Send to

Choose Destination
J Physiol. 1997 Dec 1;505 ( Pt 2):529-38.

How the thyroid controls metabolism in the rat: different roles for triiodothyronine and diiodothyronines.

Author information

Dipartimento di Chimica, Università di Salerno, Facoltà di Scienze, Italy.


1. Although the first evidence of a relationship between the thyroid and metabolism was reported in 1895, the mechanism by which thyroid hormones influence resting metabolic rate in whole animals is still poorly understood. This paper reports an attempt to test whether diiodothyronines (T2s) and triiodothyronine (T3) have different roles in the control of resting metabolism (RM). 2. Changes in resting metabolic rate were measured in hypothyroid rats treated acutely (25 micrograms (100 g body weight)-1) either with one of the T2s or with T3. Injection of T3 induced an increase of about 35% in RM that started 25-30 h after the injection and lasted until 5-6 days after the injection, the maximal value being observed at 50-75 h. The injection of T2s evoked a temporally different pattern of response. The increases in RM started 6-12 h after the injection, had almost disappeared after 48 h, and the maximal stimulation was observed at 28-30 h. 3. When actinomycin D (an inhibitor of protein synthesis) and T3 were given together, the stimulation of RM was almost completely abolished. The simultaneous injection of actinomycin D and either of the T2s, on the other hand, did not cause any attenuation of the stimulation seen with the T2s alone. 4. Following chronic treatment (3 weeks) with either T3 or T2s there was a stimulation of organ growth only after the administration of T3. 5. Chronic administration of either T2s or T3 to hypothyroid rats significantly enhanced the oxidative capacity of each of the tissues considered. In the case of T2s the stimulation was almost the same whether it was expressed as an increase in specific activity or total tissue activity. In the case of T3 the increases were, in the main, secondary to the hypertrophic or hyperplastic effect. 6. These results indicate that T2s and T3 exert different effects on RM. The effects of T2s are rapid and possibly mediated by their direct interaction with mitochondria. Those of T3 are slower and more prolonged, and at least partly attributable to a modulation of the cellularity of tissues that are metabolically very active.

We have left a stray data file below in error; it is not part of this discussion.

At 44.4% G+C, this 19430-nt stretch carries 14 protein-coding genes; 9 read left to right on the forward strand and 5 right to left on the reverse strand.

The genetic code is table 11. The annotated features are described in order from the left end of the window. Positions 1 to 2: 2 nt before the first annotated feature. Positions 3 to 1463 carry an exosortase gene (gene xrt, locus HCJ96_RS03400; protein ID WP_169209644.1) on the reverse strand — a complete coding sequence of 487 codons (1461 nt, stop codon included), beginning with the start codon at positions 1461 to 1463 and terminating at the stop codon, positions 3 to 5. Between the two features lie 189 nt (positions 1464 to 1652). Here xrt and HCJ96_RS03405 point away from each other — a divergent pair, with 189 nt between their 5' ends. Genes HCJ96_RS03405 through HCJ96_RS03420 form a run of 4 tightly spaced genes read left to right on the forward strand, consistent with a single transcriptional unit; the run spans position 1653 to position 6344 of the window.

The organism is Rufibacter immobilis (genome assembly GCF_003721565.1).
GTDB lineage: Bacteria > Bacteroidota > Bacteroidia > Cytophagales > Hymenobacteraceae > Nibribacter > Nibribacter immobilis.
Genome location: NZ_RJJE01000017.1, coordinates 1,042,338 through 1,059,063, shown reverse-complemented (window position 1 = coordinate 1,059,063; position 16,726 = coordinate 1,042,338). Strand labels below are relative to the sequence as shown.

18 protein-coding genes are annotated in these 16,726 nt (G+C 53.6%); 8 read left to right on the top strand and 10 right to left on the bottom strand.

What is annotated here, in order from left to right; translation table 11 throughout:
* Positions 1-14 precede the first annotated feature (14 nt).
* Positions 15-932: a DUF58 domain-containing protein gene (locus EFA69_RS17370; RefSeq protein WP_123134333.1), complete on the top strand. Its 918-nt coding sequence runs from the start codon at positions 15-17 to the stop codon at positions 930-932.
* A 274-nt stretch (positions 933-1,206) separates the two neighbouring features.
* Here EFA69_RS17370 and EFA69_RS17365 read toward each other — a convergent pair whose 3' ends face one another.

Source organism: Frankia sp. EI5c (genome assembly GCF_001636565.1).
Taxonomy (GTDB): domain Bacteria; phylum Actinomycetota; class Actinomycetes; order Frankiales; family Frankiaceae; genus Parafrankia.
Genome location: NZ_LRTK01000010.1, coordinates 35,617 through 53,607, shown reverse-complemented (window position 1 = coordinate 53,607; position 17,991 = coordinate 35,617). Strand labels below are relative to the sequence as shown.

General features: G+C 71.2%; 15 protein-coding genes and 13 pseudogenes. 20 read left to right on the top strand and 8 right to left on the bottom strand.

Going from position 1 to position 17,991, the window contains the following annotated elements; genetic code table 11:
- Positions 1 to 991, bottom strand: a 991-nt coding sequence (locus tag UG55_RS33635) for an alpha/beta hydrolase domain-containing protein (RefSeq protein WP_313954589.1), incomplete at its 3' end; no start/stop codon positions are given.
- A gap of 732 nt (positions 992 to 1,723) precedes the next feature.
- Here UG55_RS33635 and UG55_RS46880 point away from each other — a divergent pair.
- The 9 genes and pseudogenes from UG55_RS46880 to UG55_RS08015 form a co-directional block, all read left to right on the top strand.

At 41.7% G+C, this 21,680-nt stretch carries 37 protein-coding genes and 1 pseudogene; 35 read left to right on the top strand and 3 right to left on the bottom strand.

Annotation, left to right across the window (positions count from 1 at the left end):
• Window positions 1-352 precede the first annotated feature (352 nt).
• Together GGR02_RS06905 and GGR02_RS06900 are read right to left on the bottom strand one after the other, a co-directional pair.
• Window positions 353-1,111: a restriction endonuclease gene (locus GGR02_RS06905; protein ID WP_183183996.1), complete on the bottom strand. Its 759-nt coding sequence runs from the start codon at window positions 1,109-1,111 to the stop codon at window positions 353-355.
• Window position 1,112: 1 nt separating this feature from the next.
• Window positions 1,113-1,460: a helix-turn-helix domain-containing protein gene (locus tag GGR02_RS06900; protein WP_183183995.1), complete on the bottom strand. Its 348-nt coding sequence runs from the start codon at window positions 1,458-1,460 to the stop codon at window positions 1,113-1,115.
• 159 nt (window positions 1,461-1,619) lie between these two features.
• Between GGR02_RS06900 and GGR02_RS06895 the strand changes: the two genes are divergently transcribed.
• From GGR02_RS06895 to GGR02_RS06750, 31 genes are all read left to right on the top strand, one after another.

[Indexed for MEDLINE]
Free PMC Article

Supplemental Content

Full text links

Icon for Wiley Icon for PubMed Central
Loading ...
Support Center